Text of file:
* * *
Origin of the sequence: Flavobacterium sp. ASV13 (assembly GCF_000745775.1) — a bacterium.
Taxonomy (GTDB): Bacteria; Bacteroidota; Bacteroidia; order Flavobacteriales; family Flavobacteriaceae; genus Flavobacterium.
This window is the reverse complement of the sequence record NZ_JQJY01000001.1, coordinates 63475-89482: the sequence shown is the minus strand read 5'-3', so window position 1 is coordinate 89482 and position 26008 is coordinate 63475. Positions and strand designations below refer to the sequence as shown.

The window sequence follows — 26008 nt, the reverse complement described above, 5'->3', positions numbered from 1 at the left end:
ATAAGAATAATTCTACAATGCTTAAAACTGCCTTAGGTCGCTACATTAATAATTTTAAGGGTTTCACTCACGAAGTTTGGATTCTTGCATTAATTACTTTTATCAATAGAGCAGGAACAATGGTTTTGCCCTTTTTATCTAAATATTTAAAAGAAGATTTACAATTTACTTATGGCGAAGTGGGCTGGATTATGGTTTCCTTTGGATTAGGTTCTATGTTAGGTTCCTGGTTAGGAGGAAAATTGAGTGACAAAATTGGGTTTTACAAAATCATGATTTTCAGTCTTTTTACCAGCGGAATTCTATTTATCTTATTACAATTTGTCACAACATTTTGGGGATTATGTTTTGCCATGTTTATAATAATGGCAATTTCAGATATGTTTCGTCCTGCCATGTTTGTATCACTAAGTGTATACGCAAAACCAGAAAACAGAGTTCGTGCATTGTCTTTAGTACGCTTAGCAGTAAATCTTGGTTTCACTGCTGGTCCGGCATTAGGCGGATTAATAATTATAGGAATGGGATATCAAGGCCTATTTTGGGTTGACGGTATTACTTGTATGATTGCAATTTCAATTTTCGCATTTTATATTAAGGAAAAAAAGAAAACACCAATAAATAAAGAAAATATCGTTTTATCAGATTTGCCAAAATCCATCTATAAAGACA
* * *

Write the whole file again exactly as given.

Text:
Origin of the sequence: Flavobacterium sp. ASV13 (assembly GCF_000745775.1) — a bacterium.
Taxonomy (GTDB): Bacteria; Bacteroidota; Bacteroidia; order Flavobacteriales; family Flavobacteriaceae; genus Flavobacterium.
This window is the reverse complement of the sequence record NZ_JQJY01000001.1, coordinates 63475-89482: the sequence shown is the minus strand read 5'-3', so window position 1 is coordinate 89482 and position 26008 is coordinate 63475. Positions and strand designations below refer to the sequence as shown.

The window sequence follows — 26008 nt, the reverse complement described above, 5'->3', positions numbered from 1 at the left end:
ATAAGAATAATTCTACAATGCTTAAAACTGCCTTAGGTCGCTACATTAATAATTTTAAGGGTTTCACTCACGAAGTTTGGATTCTTGCATTAATTACTTTTATCAATAGAGCAGGAACAATGGTTTTGCCCTTTTTATCTAAATATTTAAAAGAAGATTTACAATTTACTTATGGCGAAGTGGGCTGGATTATGGTTTCCTTTGGATTAGGTTCTATGTTAGGTTCCTGGTTAGGAGGAAAATTGAGTGACAAAATTGGGTTTTACAAAATCATGATTTTCAGTCTTTTTACCAGCGGAATTCTATTTATCTTATTACAATTTGTCACAACATTTTGGGGATTATGTTTTGCCATGTTTATAATAATGGCAATTTCAGATATGTTTCGTCCTGCCATGTTTGTATCACTAAGTGTATACGCAAAACCAGAAAACAGAGTTCGTGCATTGTCTTTAGTACGCTTAGCAGTAAATCTTGGTTTCACTGCTGGTCCGGCATTAGGCGGATTAATAATTATAGGAATGGGATATCAAGGCCTATTTTGGGTTGACGGTATTACTTGTATGATTGCAATTTCAATTTTCGCATTTTATATTAAGGAAAAAAAGAAAACACCAATAAATAAAGAAAATATCGTTTTATCAGATTTGCCAAAATCCATCTATAAAGACA